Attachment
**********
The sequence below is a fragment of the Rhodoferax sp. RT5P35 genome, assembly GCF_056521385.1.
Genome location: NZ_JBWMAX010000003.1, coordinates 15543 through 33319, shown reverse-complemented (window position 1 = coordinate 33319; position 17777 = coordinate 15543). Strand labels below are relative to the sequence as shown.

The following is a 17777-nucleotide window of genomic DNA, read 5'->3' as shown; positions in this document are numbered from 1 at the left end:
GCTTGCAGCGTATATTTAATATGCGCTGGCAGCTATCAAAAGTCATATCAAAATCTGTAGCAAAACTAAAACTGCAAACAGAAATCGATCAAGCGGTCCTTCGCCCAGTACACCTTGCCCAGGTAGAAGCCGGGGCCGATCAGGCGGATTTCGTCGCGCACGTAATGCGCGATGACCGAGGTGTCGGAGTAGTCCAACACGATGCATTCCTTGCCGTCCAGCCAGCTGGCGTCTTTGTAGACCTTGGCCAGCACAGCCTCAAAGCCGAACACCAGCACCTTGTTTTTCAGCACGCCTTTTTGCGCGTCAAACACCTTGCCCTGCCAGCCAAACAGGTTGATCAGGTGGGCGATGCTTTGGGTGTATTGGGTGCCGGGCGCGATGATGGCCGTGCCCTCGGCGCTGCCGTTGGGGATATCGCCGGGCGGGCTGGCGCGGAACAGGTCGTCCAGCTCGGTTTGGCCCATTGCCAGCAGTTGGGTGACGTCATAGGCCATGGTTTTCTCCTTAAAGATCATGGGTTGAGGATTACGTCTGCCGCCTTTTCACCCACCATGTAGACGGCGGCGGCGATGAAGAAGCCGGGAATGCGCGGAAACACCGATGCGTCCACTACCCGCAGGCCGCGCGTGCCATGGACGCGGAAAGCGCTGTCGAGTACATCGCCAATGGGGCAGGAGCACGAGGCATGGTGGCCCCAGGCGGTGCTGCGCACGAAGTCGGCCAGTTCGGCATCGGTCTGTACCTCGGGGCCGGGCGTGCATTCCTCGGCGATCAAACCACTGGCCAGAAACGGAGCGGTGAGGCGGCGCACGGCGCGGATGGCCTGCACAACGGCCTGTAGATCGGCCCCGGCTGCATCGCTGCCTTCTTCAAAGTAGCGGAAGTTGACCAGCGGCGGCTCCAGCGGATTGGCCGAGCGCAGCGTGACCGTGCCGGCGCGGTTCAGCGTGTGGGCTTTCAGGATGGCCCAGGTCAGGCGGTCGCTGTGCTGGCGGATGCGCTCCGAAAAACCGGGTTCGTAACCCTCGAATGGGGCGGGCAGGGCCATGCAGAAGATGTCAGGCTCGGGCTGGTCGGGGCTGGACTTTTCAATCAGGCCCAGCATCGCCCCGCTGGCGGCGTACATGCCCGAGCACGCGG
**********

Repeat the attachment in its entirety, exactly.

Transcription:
The sequence below is a fragment of the Rhodoferax sp. RT5P35 genome, assembly GCF_056521385.1.
Genome location: NZ_JBWMAX010000003.1, coordinates 15543 through 33319, shown reverse-complemented (window position 1 = coordinate 33319; position 17777 = coordinate 15543). Strand labels below are relative to the sequence as shown.

The following is a 17777-nucleotide window of genomic DNA, read 5'->3' as shown; positions in this document are numbered from 1 at the left end:
GCTTGCAGCGTATATTTAATATGCGCTGGCAGCTATCAAAAGTCATATCAAAATCTGTAGCAAAACTAAAACTGCAAACAGAAATCGATCAAGCGGTCCTTCGCCCAGTACACCTTGCCCAGGTAGAAGCCGGGGCCGATCAGGCGGATTTCGTCGCGCACGTAATGCGCGATGACCGAGGTGTCGGAGTAGTCCAACACGATGCATTCCTTGCCGTCCAGCCAGCTGGCGTCTTTGTAGACCTTGGCCAGCACAGCCTCAAAGCCGAACACCAGCACCTTGTTTTTCAGCACGCCTTTTTGCGCGTCAAACACCTTGCCCTGCCAGCCAAACAGGTTGATCAGGTGGGCGATGCTTTGGGTGTATTGGGTGCCGGGCGCGATGATGGCCGTGCCCTCGGCGCTGCCGTTGGGGATATCGCCGGGCGGGCTGGCGCGGAACAGGTCGTCCAGCTCGGTTTGGCCCATTGCCAGCAGTTGGGTGACGTCATAGGCCATGGTTTTCTCCTTAAAGATCATGGGTTGAGGATTACGTCTGCCGCCTTTTCACCCACCATGTAGACGGCGGCGGCGATGAAGAAGCCGGGAATGCGCGGAAACACCGATGCGTCCACTACCCGCAGGCCGCGCGTGCCATGGACGCGGAAAGCGCTGTCGAGTACATCGCCAATGGGGCAGGAGCACGAGGCATGGTGGCCCCAGGCGGTGCTGCGCACGAAGTCGGCCAGTTCGGCATCGGTCTGTACCTCGGGGCCGGGCGTGCATTCCTCGGCGATCAAACCACTGGCCAGAAACGGAGCGGTGAGGCGGCGCACGGCGCGGATGGCCTGCACAACGGCCTGTAGATCGGCCCCGGCTGCATCGCTGCCTTCTTCAAAGTAGCGGAAGTTGACCAGCGGCGGCTCCAGCGGATTGGCCGAGCGCAGCGTGACCGTGCCGGCGCGGTTCAGCGTGTGGGCTTTCAGGATGGCCCAGGTCAGGCGGTCGCTGTGCTGGCGGATGCGCTCCGAAAAACCGGGTTCGTAACCCTCGAATGGGGCGGGCAGGGCCATGCAGAAGATGTCAGGCTCGGGCTGGTCGGGGCTGGACTTTTCAATCAGGCCCAGCATCGCCCCGCTGGCGGCGTACATGCCCGAGCACGCGG